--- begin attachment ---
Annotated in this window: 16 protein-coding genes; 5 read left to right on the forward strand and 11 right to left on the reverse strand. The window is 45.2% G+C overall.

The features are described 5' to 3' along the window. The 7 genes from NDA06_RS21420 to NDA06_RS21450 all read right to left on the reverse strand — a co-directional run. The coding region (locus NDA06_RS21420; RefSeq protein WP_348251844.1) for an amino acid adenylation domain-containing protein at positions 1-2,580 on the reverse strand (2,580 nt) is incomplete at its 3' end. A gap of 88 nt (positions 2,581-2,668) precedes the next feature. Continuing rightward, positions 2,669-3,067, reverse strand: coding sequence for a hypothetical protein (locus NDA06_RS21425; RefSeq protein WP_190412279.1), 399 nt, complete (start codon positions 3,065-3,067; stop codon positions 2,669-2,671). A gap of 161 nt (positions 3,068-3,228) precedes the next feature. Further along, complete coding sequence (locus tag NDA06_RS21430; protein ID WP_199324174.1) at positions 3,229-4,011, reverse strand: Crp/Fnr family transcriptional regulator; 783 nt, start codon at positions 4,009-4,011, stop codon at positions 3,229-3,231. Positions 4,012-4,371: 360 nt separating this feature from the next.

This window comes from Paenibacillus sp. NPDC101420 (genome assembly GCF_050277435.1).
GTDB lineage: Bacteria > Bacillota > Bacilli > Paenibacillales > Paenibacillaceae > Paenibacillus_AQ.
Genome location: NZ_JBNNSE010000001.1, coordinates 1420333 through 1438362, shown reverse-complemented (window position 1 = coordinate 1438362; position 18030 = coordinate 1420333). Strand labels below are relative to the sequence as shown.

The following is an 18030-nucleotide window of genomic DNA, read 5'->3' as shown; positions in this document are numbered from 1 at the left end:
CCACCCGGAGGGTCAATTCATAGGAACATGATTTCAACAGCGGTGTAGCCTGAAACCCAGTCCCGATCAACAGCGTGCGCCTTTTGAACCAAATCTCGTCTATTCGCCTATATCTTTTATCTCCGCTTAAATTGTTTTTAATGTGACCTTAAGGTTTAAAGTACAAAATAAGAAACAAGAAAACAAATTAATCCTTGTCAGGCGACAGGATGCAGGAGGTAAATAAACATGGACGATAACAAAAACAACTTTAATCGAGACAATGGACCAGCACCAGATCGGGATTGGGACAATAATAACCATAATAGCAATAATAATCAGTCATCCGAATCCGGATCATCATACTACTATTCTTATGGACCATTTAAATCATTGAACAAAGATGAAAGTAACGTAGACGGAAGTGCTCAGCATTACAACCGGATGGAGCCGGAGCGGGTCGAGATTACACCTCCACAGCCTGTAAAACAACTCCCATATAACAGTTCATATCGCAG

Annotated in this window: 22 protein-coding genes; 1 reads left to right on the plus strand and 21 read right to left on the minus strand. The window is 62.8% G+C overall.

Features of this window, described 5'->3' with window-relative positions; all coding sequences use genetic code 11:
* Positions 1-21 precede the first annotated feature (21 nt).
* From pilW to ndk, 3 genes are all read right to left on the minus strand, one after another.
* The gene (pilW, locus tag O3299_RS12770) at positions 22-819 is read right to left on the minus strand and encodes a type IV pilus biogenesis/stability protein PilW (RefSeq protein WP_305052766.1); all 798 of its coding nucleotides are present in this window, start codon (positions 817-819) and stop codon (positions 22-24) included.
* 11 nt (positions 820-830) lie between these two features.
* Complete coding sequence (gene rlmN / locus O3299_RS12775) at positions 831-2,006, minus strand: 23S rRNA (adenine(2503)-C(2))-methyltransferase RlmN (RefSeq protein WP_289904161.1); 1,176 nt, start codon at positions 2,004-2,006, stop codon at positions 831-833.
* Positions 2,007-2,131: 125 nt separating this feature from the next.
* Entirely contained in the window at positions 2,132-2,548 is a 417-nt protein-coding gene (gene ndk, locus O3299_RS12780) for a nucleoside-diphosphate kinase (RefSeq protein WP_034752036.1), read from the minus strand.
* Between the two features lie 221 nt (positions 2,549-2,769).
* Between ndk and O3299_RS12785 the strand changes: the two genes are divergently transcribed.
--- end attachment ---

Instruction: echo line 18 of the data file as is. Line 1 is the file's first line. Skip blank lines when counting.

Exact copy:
* Between ndk and O3299_RS12785 the strand changes: the two genes are divergently transcribed.